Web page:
Back at Dogwood, I throw open the door. Inside, something springs from the floor, taking flight. I see dark shapes at the window, hear the flap of wings.


Three of them.

Crows. I can tell by their jet-black feathers.

They fly in a frenzied group, smacking against the ceiling, squawking. One of them swoops toward me. Clawed feet skim my hair. Another heads straight for my face. Black eyes staring. Sharp beak gaping.

I drop to the floor and cover my head. The crows keep flapping. Keep squawking. Keep slamming themselves against the cabin walls. I stretch across the floor, reaching for the door, opening it wide. The movement sends the birds in the opposite direction. Toward the window, where they strike glass in a series of sickening thuds.

I crawl toward them, my right hand over my eyes, my left one slicing the air to shoo them the other way. The bracelet slides up and down my wrist. Three more birds in motion. It does the trick. One crow spies the open door and darts through it, followed immediately by another.

The third bird lets out one last squawk, its feathers brushing the ceiling. Then it, too, is gone, leaving the cabin suddenly silent.

I remain on the floor, catching my breath and calming down. I look around the cabin, making sure there’s not another bird inside waiting to attack. Not that attacking was their goal. They were just trapped and scared. I assume they came in through the window, curious and hungry. Once inside, they didn’t know how to get back out, so they panicked.

It makes sense. I’ve been there.

But then I remember the birds thudding against the glass. Such a dreadful sound. I sit up and look to the window.

It was closed the entire time.


It takes me ten minutes to gather all the feathers the crows have left behind. More than a dozen littered the floor, with more scattered along Miranda’s and Sasha’s bunks. At least there were no bird droppings to go along with the feathers. I consider that a win.

While cleaning, I try to think of ways the birds could have gotten inside even though the window was closed. Two possibilities come to mind. The first is that they came in through a hole in the roof, one tucked in a corner where it’s hard to spot. The second, more logical reason is that one of the girls left the door open and the birds flew in. Someone else came along and shut the door, not realizing they were trapping birds inside Dogwood.

But as I carry the handful of feathers behind the cabin, a third possibility enters my head—that someone caught the birds and released them inside on purpose. There were three of them, after all, echoing the number of charms on my bracelet, which are themselves symbols.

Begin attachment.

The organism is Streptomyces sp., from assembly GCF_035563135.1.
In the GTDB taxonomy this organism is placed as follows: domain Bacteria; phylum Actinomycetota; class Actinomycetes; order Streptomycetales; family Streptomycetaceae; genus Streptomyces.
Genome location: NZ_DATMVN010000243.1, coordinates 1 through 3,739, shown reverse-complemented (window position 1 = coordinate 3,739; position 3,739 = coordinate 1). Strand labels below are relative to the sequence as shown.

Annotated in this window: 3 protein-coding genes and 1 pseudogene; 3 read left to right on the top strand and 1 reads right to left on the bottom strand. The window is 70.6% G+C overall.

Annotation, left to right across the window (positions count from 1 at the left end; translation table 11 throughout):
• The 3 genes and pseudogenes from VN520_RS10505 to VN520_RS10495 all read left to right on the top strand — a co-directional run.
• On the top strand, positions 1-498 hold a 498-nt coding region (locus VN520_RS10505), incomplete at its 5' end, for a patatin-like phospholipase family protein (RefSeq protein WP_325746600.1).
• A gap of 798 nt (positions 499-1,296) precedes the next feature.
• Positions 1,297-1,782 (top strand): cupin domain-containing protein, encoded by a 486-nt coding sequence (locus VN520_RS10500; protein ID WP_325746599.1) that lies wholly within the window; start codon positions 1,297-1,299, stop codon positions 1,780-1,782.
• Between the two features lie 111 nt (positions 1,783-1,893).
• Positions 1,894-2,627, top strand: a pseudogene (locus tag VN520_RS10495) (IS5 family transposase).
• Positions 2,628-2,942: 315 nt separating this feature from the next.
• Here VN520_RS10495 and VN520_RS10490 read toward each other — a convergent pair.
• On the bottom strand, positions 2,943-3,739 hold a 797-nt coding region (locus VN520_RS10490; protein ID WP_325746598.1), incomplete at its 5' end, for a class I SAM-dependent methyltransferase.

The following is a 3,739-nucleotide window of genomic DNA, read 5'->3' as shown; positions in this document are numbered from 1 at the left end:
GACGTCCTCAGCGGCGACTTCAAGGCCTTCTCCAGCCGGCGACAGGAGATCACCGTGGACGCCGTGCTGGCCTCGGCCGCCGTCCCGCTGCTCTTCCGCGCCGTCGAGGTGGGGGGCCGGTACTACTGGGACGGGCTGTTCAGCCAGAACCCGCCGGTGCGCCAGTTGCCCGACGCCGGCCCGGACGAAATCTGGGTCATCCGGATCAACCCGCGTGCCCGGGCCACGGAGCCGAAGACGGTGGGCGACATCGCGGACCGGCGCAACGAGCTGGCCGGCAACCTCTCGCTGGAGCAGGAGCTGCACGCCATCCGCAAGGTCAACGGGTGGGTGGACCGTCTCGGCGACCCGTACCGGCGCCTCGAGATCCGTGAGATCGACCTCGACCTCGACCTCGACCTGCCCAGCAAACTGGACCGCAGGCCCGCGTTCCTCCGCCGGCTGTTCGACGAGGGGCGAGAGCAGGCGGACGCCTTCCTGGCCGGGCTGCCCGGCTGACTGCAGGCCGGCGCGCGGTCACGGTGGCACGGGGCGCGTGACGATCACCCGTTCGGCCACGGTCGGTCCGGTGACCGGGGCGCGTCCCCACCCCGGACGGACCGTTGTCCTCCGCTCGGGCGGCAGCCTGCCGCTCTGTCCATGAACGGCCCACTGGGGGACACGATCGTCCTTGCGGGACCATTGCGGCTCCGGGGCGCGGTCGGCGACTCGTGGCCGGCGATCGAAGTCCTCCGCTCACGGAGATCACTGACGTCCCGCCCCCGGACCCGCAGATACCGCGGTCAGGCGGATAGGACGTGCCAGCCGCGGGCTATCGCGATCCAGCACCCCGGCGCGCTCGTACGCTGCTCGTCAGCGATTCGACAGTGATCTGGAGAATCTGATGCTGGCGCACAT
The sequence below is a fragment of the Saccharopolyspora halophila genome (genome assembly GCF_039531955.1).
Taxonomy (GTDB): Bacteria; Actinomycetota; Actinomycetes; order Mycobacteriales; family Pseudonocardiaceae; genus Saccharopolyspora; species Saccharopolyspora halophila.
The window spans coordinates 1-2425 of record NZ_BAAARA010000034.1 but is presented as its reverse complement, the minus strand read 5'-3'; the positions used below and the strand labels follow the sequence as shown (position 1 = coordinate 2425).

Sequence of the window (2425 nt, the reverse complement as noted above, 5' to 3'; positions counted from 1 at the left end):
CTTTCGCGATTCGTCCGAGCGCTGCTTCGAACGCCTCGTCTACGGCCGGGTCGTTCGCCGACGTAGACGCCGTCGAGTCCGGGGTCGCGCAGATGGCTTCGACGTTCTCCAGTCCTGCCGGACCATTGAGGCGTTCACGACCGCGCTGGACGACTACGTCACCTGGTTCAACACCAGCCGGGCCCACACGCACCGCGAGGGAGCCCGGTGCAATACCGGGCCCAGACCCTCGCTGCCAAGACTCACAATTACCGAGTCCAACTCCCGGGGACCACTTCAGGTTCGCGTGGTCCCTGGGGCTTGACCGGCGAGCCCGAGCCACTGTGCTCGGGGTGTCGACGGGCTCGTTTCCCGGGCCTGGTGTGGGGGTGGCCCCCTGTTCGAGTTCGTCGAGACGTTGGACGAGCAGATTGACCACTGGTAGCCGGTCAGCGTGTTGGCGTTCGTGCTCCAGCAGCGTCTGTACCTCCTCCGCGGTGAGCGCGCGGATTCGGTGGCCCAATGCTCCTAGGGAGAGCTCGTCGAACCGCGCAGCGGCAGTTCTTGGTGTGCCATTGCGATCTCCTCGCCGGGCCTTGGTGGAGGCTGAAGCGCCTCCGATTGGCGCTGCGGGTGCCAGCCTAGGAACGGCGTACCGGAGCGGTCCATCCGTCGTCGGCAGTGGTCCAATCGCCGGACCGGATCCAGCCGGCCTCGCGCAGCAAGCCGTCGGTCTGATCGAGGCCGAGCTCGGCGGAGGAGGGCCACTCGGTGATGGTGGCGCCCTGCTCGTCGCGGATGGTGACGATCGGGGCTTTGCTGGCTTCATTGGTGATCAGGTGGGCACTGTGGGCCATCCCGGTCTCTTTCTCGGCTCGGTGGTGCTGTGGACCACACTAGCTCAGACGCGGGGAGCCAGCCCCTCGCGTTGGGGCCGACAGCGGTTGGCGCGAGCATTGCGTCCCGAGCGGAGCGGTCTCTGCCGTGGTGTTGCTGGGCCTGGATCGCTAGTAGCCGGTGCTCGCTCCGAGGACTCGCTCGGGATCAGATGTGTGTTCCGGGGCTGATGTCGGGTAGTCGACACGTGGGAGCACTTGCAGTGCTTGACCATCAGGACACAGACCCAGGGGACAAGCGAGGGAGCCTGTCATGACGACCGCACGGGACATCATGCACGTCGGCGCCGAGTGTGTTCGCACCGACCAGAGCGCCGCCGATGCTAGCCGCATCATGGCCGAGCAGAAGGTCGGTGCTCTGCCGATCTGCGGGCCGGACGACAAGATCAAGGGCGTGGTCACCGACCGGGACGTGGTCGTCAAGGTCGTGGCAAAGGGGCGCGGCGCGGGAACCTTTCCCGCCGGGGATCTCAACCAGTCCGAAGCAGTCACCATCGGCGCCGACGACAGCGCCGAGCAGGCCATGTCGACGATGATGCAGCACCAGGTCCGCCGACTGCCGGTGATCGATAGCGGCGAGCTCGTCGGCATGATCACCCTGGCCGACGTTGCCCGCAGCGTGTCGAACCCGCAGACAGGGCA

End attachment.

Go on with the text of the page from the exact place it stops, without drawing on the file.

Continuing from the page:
I shake my head while scattering the feathers. No, that can’t be the reason. Like the idea of being spied on in the shower, it’s too sinister to think about. Besides, who would do such a thing? And why? Just like that shadow in the shower stall, I tell myself the most innocent explanation is also the most logical.

Yet once I’m back inside the cabin, I can’t shake the idea that something’s not quite right here. Between the camera, the shadow at the shower stall, and the birds, I’ve been on edge all day. So much so that I feel the need to get out of the cabin for a little bit. Maybe go for a hike. A little exercise might be just the thing to sweep away the weird thoughts I’m having.

I throw open my hickory trunk, looking for my hiking boots. The first thing I see is the folded piece of paper Vivian had hidden in her own trunk. My hands tremble when I pick it up. I tell myself it’s residual stress from everything else that’s happened today. But I know the truth.

That page makes me nervous. As does the photograph that once again slides from its fold.

I stare at the woman in the picture, getting another shudder of familiarity when I look into her eyes. It makes me wonder what the woman—this Eleanor Auburn—was thinking when the photograph was taken. Did she fear that she was going insane? Was she seeing something that wasn’t really there?

Setting the picture aside, I make another examination of the map Vivian had drawn. I scan the entire page. The camp. The lake. The crudely drawn forest on the far shore. Yet my gaze lingers on the small X that’s left two deep grooves in the paper. Vivian did that for a reason. It means something is located there.

There’s no way to know for certain until I go there myself.

Which is exactly what I intend to do. Heading across the lake will both get me out of the cabin and let me start the search for more information in earnest. Like killing two birds with one stone, which I realize is a bad metaphor when I spot a stray feather peeking out from behind my trunk.

I begin to gather supplies and stuff them into my backpack. Sunblock and hand sanitizer. My phone. A water bottle. The map also goes into the backpack, which I zip shut as I leave the cabin. On my way out, I give the camera a defiant stare, hoping both Theo and Franny will see it later.

Before departing camp, I stop by the mess hall to fill up my water bottle and grab a banana and granola bar in case I get hungry. Two women and a man are outside. Kitchen workers spending the lull between lunch and dinner smoking in the shade of the overhanging roof. One of the women gives a disinterested wave. The man beside her is the same guy with the goatee who briefly checked me out this morning. The tag affixed to his apron strap says his name is Marvin.

Now Marvin stares past me to the lake in the distance. Afternoon swimming lessons are taking place, the shore and water dotted with young women in bathing suits of varying degrees of modesty. He catches me watching him and displays a grin so slimy it makes me want to reach for the hand sanitizer in my backpack.